I’m twenty years old. I am freaking twenty years old.
There is an inexplicable feeling of excitement and terror that is roiling in my gut as I write this journal entry of sorts. I feel as if I’ve finished a chapter in my life and a new chapter awaits me with blank pages asking to be scribbled, scratched, drawn on, torn, and taped back together. It’s a scary feeling to know that this life is temporary and it will end and that every day that I step forward into the future, I am nearing my final chapter. As I turn 20, I feel that more than ever. For the longest time, my age ended in the ever head shaking, talked about, freakishly awkward suffix -teen. Now those 7 glorious and at times despairingly hopeless years are being ended with a final and irreversible period and I am forced to look on to what lies ahead for me. I won’t know until I stand on 11:59pm July 6th 2024, the last day of my 29th year on this infinitesimally small and vastly huge earth, what in fact awaits me in this new chapter, but I am resolved to have as much of a say as I can. As I hit the big 20, I promise myself that I won’t be a helpless passenger on a boat in a roiling sea, succumbing to the blows of the massive waves of life and simply moving where the violent winds take me. I won’t do that to myself. THIS IS MY LIFE. I refuse to be blown in every which direction. I refuse to lack the purpose and drive to “take up arms against a sea of troubles, and by opposing, end them”. Even it’s a fruitless endeavor, even if I am consigned to the fates that were supposedly set in stone before I was born two decades ago, I will always fight for my dreams, my aspirations, and above all my happiness.
In these two short decades, I have not found myself. I am still a work in progress and will probably still be a work in progress when I am old and gray. Granted, I have a greater understanding of myself than I did as the acne-faced, stick skinny 13 year old who just wanted to fit in and be accepted and liked by the world. I’ve always known where I’ve lacked in life, such as confidence and communication skills. But now I know my strengths as well. Granted I still have my insecurities but I know that its OK and that everyone suffers from it. Even the most experienced and accomplished person has a closet full of fears and insecure feelings. I know now that it’s a part of life to acknowledge your faults and work as best as you can to grow from them. But I also realize that it is incredibly unhealthy to wallow in feelings of unworthiness and dwell on what’s wrong with yourself and your life. The most important thing to think about is how lucky and blessed I am that I live the life that I live and that I am loved by the people who love me.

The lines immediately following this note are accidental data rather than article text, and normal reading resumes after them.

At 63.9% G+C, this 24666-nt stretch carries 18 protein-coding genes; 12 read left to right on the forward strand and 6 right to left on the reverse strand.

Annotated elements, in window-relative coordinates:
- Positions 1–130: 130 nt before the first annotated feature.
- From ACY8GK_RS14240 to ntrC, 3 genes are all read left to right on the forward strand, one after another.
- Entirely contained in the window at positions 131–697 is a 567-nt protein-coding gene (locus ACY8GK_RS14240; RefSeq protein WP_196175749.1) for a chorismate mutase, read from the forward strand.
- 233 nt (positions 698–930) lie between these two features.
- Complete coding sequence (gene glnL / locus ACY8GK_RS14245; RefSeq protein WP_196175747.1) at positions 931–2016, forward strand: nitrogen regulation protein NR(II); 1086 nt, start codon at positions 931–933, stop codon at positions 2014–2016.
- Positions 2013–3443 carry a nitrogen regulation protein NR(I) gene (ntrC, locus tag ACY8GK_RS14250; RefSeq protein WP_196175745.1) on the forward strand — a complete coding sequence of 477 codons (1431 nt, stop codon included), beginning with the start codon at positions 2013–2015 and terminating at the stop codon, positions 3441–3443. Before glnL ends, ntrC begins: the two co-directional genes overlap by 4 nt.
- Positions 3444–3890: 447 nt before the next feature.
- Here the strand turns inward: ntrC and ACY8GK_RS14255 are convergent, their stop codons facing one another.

Probably one of the most important lessons I have learned as I struggled to be a well-adjusted teen is that not everyone is going to like me. And that is OK. As a teenager I have always put what others thought of me as hugely important. Now I know that their thoughts matter about as much that piece of gum that I can’t seem to get off of one of my sandals. People whose thoughts matter are those who accept me and love me in all my awkward glory. I vow never to let other’s perceptions dampen my true self. I promise myself going forward to simply work to the be the person that I want to be and no one else. When I meet a person, I will lay out all of my cards and shrugging say “This is me. Like it or leave it. Doesn’t matter to me either way.” I shouldn’t have to bend, twist, and distort myself into something unrecognizable so that I will be likable to someone. I have worth all on my own and only people who are smart enough to see that are worth my time. This does not mean that I consign myself to who I am now. I am always striving to become a more understanding, caring, wise and altogether better me. I will destroy and recreate myself frequently. That I am sure of. But those who truly love me and care for me will stick with me in all of my forms. As I shed my teen layers and work on growing a thicker, sturdier, and more colorful skin in my twenties, I will try to grapple with the fact that perfection is a not an option and that my best should be what I strive for.
Despite all of the aforementioned knowledge gained in my awko-taco teen years, I am still a wide-eyed, innocent child in my heart. Although I am 20 years old, I still feel a sense of awe and admittedly some fear as I try to come to terms with the vast and endless possibility that is my future. Will I become wildly successful? Will I find a true and impossibly beautiful love? Will my deepest dreams come true? I don’t know. It scares me. I’ve never had much love for the dark. Simply because its full of the unknown and the unseen. But I will take all that I have known, all that I’ve experienced, and all that I have learned with me into the dark. It may not be enough but it’s all that I have. I am ready to buckle up and strap in for this roller coaster. It’s incredibly scary. There are no words. But I am as ready as I’ll ever be. And when I am 29 years old at 11:59pm on July 6th 2024, I want to be able to say that my twenties were one hell of a ride.